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The Same Story for 40 Years

The Same Story for 40 Years

A photo looking up a bike lane.

Individual Impacts on Greenhouse Gas Emissions 

By Emmett Pennington-Guthrie 

According to the Environmental Protection Agency, the largest source of greenhouse emissions from human activities comes from burning fossil fuels for electricity, heat, and transportation. [1] 

As such, these would be the best places to cut down on personal emissions. If you, dear reader, want a lighter carbon footprint, you can drive less, turn off lights when you leave a room, and put on a sweater. 

However, how much does that actually do for the environment? After all, 100 energy companies are responsible for 71% of global greenhouse gas emissions. [2] 

The top 15 U.S. food and beverage companies generate nearly 630 million metric tons of greenhouse gases every year, more total emissions than all of Australia. [3] 

Additionally, as of 2019 the U.S. military alone has produced an estimated 1.21 billion metric tons of emissions since 2001. If it were its own country, a Brown University report finds, the Pentagon would be the world’s 55th largest CO2 emitter. [4] 

How, then, can the individual make a difference in emissions when corporations and sectors like the military already cause so many? 

This question is somewhat loaded, because no one person can make a significant difference on their own. 

Instead, change must come from lifestyle changes en masse, through entire populations becoming accustomed to less consumption and fossil fuel use. 

One person riding their bike to work won’t make a noticeable difference, but if a significant portion of the U.S. population cut down on driving, there could be a marked decrease in the amount of fuel consumed for transportation. 

It’s not just riding bikes that will reduce emissions, however. Road transport and aviation produce only 13.8% of global emissions, leaving much more to other causes. [5] 

For the year 2016, 24.2% of emissions were from energy used in industry, 17.5% from energy used in buildings, and 18.4% from agriculture and other forms of land use. [6] 

With this in mind, where can people cut down on their own impacts? 

Beyond transportation, individual emissions come largely from energy use in residential buildings and consumer consumption, such as from eating meat. 5.8% of total emissions come from livestock and manure, therefore a vegetarian or vegan diet is immediately helpful for reducing the meat industry’s impact. [7] 

Put succinctly, the best way to reduce your impact is to consume less overall. 

Less driving or flying, less meat, less shopping that drives the energy use of industry. Currently, mass consumption fuels the need for energy, and reducing consumer demand is necessary to decrease emissions.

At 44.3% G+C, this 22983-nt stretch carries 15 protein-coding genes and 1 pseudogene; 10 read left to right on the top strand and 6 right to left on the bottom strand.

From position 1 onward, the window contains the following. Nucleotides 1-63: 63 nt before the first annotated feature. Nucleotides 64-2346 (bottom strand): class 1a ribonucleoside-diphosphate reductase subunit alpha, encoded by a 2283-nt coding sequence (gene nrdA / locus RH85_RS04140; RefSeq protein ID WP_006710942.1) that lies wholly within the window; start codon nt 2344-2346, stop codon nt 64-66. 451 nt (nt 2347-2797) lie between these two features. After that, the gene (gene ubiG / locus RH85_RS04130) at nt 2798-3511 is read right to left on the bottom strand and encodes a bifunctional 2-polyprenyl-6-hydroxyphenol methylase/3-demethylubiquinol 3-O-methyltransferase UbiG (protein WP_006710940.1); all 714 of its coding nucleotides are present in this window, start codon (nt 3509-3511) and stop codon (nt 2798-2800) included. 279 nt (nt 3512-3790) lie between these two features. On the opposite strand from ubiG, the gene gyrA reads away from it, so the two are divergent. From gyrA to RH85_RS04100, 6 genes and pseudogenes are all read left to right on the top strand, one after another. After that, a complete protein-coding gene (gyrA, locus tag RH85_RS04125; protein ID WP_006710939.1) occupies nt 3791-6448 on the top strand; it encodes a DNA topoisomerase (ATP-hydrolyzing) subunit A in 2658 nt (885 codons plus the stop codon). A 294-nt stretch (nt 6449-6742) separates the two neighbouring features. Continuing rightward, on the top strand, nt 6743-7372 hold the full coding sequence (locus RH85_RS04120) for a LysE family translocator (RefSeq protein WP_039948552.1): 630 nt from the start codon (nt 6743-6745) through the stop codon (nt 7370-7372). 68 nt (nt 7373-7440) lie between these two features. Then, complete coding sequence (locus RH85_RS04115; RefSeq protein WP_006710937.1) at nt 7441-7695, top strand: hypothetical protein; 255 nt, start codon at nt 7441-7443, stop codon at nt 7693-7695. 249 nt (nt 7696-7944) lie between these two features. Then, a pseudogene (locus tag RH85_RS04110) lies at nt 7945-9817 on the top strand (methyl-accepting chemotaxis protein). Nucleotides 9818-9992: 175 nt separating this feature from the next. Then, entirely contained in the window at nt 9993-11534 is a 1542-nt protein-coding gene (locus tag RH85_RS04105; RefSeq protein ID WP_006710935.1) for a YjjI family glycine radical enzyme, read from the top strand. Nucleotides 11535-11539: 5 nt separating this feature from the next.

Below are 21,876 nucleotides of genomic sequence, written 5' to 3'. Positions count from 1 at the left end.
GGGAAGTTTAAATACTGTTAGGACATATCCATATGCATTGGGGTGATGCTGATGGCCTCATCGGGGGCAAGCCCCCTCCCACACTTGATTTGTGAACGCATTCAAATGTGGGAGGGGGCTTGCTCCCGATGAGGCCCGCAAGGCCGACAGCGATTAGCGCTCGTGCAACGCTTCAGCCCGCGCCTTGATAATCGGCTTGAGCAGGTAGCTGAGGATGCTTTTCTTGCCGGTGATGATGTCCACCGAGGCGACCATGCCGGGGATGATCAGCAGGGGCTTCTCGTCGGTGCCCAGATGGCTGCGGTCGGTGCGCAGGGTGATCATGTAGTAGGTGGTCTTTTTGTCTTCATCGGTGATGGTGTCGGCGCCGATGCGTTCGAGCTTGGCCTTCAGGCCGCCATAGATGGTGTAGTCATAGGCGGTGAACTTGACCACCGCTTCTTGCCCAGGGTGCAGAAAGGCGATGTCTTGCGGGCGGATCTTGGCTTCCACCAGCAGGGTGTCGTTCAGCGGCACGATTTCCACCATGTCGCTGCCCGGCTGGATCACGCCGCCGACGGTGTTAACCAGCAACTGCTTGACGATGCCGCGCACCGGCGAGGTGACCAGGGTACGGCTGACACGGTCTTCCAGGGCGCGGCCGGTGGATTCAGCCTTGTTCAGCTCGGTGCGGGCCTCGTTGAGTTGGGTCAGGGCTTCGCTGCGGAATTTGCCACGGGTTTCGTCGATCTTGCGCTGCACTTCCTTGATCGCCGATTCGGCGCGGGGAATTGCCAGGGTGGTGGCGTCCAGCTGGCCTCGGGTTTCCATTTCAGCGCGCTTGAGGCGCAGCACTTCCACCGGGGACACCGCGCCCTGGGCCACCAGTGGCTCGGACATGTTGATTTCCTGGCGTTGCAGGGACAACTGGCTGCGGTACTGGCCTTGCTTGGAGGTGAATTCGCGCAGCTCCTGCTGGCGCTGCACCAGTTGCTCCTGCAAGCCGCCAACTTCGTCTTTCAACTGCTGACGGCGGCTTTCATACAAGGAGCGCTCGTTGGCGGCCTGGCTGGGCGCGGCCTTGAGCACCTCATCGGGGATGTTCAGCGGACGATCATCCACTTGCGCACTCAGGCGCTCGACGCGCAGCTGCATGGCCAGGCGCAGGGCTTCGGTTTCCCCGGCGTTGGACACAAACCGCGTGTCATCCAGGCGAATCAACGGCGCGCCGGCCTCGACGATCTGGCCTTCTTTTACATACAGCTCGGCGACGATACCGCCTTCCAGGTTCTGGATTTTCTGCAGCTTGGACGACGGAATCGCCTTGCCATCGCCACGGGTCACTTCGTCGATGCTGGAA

See Also

Don’t misunderstand; it’s not just the consumers’ responsibility to decrease emissions. 

There will always be a demand for energy, so one aspect of mitigating greenhouse gas emissions lies in finding alternative sources of energy, which is something corporations and governments both hold responsibility for. 

Governments such as ours can promote green energy by looking more to windmills (easy to spot around these parts), hydropower, solar, and other sources of renewable energy. 

Currently, Washington state is an example of how this might look with a 2019 bill having been signed into law calling for the state to be 100% carbon-free in its electricity by 2045. [8] 

While the majority of Washington’s electricity already comes from hydropower, another option that could work better for the rest of the country could be nuclear power. [9] 

Nuclear power, which is more prevalent in other countries (making up 70% of France’s electricity), made up 52% of the U.S.’s carbon-free electricity in 2020. [10] 

Moving towards renewable energy would be a major step in fighting climate change and reducing emissions. 

References 

  1. Source of greenhouse gas emissions. (n.d.). EPA. https://www.epa.gov/ghgemissions/sources-greenhouse-gas-emissions 
  1. New report shows just 100 companies are source of over 70% of emissions. (2017, July 17). CDP. https://www.cdp.net/en/articles/media/new-report-shows-just-100-companies-are-source-of-over-70-of-emissions 
  1. Axelrod, J. (2019, February 26). Corporate honesty and climate change: Time to own up and act. NRDC. https://www.nrdc.org/experts/josh-axelrod/corporate-honesty-and-climate-change-time-own-and-act 
  1. McCarthy, N. (2019, June 13). Report: The U.S. military emits more CO2 than many industrialized nations [infographic]. Forbes. https://www.forbes.com/sites/niallmccarthy/2019/06/13/report-the-u-s-military-emits-more-co2-than-many-industrialized-nations-infographic/?sh=510b06bb4372 
  1. Ritchie, H., & Roser, M. (2020). Emissions by sector. Our World in Data. https://ourworldindata.org/emissions-by-sector 
  1. Ibid. 
  1. Ibid. 
  1. Specht, M. (2019, March 6). 100% clean electricity in Washington state: Everything you need to know. UCUSA. https://blog.ucsusa.org/mark-specht/clean-electricity-in-washington-state/ 
  1. Ibid. 
  1. Bhutada, G. (2022, January 17). Ranked: Nuclear power production, by country. Visual Capitalist. https://www.visualcapitalist.com/ranked-nuclear-power-production-by-country/ 
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